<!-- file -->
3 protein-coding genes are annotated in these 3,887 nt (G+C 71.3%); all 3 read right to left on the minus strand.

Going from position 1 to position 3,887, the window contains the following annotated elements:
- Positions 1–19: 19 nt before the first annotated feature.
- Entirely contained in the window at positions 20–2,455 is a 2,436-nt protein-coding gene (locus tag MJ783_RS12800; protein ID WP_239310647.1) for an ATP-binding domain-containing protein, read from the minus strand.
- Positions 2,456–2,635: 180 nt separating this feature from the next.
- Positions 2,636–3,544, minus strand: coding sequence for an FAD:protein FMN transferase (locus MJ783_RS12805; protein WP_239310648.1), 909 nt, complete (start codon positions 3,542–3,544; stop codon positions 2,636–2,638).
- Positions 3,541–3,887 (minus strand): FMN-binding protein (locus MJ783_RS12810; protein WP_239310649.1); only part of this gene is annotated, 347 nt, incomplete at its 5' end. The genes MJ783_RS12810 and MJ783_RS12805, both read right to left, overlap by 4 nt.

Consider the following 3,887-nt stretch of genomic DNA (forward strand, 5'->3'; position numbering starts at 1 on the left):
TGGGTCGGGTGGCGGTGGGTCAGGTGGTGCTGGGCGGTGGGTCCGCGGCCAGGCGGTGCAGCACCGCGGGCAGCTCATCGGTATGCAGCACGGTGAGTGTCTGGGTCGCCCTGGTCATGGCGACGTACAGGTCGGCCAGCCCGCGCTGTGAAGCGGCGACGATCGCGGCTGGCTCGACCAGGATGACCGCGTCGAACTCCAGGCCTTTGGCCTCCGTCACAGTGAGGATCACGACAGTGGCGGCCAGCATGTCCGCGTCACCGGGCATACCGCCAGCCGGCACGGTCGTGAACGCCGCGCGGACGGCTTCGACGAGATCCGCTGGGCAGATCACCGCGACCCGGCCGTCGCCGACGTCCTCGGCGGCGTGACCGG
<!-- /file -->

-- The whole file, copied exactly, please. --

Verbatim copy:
3 protein-coding genes are annotated in these 3,887 nt (G+C 71.3%); all 3 read right to left on the minus strand.

Going from position 1 to position 3,887, the window contains the following annotated elements:
- Positions 1–19: 19 nt before the first annotated feature.
- Entirely contained in the window at positions 20–2,455 is a 2,436-nt protein-coding gene (locus tag MJ783_RS12800; protein ID WP_239310647.1) for an ATP-binding domain-containing protein, read from the minus strand.
- Positions 2,456–2,635: 180 nt separating this feature from the next.
- Positions 2,636–3,544, minus strand: coding sequence for an FAD:protein FMN transferase (locus MJ783_RS12805; protein WP_239310648.1), 909 nt, complete (start codon positions 3,542–3,544; stop codon positions 2,636–2,638).
- Positions 3,541–3,887 (minus strand): FMN-binding protein (locus MJ783_RS12810; protein WP_239310649.1); only part of this gene is annotated, 347 nt, incomplete at its 5' end. The genes MJ783_RS12810 and MJ783_RS12805, both read right to left, overlap by 4 nt.

Consider the following 3,887-nt stretch of genomic DNA (forward strand, 5'->3'; position numbering starts at 1 on the left):
TGGGTCGGGTGGCGGTGGGTCAGGTGGTGCTGGGCGGTGGGTCCGCGGCCAGGCGGTGCAGCACCGCGGGCAGCTCATCGGTATGCAGCACGGTGAGTGTCTGGGTCGCCCTGGTCATGGCGACGTACAGGTCGGCCAGCCCGCGCTGTGAAGCGGCGACGATCGCGGCTGGCTCGACCAGGATGACCGCGTCGAACTCCAGGCCTTTGGCCTCCGTCACAGTGAGGATCACGACAGTGGCGGCCAGCATGTCCGCGTCACCGGGCATACCGCCAGCCGGCACGGTCGTGAACGCCGCGCGGACGGCTTCGACGAGATCCGCTGGGCAGATCACCGCGACCCGGCCGTCGCCGACGTCCTCGGCGGCGTGACCGG